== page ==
There are two books on making a "gas producer" here: https://www.soilandhealth.org/03sov/0302 ... ested.html

    they are for running a petrol or diesel engine on wood chips.. can be used for both stationary and vehicle traffic.

    Both were produced to provide a resource for an "emergency" where petrol and diesel are scarce. (One in the US and one in Australia). I'm not sure that wood gas is particularly eco - friendly though.. there are some noxious gases produced.. though the fuel can all be renewable.

    A motorised generator (wood gas or ethanol) would require starting every time, wherewas solar with batteries goes on with the flick of a switch. The losses with each of the steps are fairly large as well.. sugar -> ethanol -> distilation ->burning -> electricity -> lights.. even so, the advantage is that it's a lot lower tech! Hey, maybe you will want a back up generator in the long term anyway.. perhaps you could aim for diversity of energy source.. solar with ethanol backup?
     
  3. earthabode

    earthabode Junior Member

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    Re: Just starting out - Tasmania

    PPP

    perhaps you could aim for bio-diversity of energy source.. solar with ethanol backup?

    Yep, considering the time and effort needed, maybe this is a more practical approach to home energy needs off grid.

    What got me thinking of an alternative energy source was an article I read some time ago that suggests the minerals used in solar panels are also expected to peak some time soon. Who knows?

    p.s. thanx for the digital links page :D
     
  4. SueinWA

    SueinWA Junior Member

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    Re: Just starting out - Tasmania

    For ethanol production, you might want to read David Blume's Alcohol Can Be a Gas. Six hundred pages of info, mostly meat.

    Alcohol from cellulose seems more technical than alcohol from sugar/starch, as I believe the cellulose needs to be broken down chemically before it can be distilled.

    All the American noise is about using corn for making ethanol, but there are far better crops. Wild cattail (Typha genus) rhizomes are one of the best, producing about 2500 gallons per acre. If the cattails are part of a liquid sewage-treatment program, the results can quadruple that amount. Pretty good for one acre, eh? There are many other plants that are very useful also, domesticated and 'wild' plants. Sugar beets and forage beets are very good are good domestic crops if they will grow there.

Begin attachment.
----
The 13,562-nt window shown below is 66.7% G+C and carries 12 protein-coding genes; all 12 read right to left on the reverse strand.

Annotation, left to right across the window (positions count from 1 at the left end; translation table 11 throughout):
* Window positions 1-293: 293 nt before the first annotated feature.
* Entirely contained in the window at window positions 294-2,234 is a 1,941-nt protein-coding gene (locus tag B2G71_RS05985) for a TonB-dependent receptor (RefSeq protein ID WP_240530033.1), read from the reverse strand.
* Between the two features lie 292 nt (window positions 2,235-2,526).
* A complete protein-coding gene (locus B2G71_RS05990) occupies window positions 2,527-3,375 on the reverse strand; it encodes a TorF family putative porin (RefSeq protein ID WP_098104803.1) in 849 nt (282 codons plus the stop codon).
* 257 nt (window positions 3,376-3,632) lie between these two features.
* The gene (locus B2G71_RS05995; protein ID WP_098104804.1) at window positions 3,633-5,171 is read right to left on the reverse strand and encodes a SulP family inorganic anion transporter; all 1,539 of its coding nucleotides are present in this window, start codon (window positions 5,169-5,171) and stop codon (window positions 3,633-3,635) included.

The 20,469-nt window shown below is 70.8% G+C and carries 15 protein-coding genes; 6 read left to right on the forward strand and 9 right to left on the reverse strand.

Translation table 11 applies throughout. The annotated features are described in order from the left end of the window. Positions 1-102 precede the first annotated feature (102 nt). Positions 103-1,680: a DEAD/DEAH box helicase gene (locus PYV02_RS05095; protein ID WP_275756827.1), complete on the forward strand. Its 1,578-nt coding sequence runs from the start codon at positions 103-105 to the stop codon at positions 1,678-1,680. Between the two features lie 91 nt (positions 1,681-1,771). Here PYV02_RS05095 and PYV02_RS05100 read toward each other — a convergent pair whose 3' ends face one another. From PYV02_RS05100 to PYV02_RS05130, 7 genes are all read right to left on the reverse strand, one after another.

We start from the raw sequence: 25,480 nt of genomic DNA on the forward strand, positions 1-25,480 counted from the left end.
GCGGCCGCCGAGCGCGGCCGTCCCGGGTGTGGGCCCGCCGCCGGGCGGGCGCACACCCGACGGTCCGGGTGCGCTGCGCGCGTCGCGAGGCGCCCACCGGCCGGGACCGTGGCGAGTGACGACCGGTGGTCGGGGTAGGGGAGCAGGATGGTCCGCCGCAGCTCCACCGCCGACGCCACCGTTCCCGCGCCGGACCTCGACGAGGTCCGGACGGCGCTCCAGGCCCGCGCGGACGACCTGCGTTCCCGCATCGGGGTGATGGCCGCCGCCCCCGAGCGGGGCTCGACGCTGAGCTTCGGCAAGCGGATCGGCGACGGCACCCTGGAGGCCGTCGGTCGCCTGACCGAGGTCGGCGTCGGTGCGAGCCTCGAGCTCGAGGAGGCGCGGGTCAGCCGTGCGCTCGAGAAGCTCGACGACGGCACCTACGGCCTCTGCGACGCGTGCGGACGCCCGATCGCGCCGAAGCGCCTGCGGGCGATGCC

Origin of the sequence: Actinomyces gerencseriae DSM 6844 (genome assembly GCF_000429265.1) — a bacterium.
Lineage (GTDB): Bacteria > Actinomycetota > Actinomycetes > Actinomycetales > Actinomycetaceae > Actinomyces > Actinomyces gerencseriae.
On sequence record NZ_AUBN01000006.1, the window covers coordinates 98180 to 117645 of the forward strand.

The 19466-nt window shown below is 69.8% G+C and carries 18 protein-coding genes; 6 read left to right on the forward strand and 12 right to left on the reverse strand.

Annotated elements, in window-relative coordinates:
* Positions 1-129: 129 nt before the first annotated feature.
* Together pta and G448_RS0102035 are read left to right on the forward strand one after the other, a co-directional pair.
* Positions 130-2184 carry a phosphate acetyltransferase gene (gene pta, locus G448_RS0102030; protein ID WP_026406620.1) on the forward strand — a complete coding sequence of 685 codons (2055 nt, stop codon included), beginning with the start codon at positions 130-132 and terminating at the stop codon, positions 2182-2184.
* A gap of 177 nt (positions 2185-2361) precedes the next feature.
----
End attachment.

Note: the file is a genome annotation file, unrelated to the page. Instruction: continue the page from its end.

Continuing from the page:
Once your still was in production, you could use some of your product as the fuel to produce future batches, eliminating the need for petroleum products or wood.

    But I do agree that solar should be one of your first adaptations. Great strides are being made in solar power. I have heard that there is even a method of producing homemade (literally) solar power.

    Sue
     
  5. Pablito

    Pablito Junior Member

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    Re: Just starting out - Tasmania

    I looked at steam a few years back, but then decided against it, as you need to be physically present while the engine is running - steam explosions are very nasty. I've decided to go with solar and with wind as back-up.
    Where In Tassie are you? We are about to set up in Franklin on 32 acres.
     
  6. earthabode

    earthabode Junior Member

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    Re: Just starting out - Tasmania

    Gday Sue / Pablito

    Will be based down on the Tasman Peninsula. We really love that corner of the state. Hope to be down there some time in the next few weeks for a few weeks. Cheers.

    Thanx for your insights on steam based power generation. Maybe a home grown alcohol based fuel will fit into the bill for at least fueling a car for the occasional jaunt into town.

    Sue, the micro home grown way of fueling ones life definately has appeal. Cheers.

    p.s. Also love your corner of the state. Did the walk from Cockle Creek up and out to Scotts Peak a few years back now. A wildly beautiful place to be.

    Thanx again

    Earthabode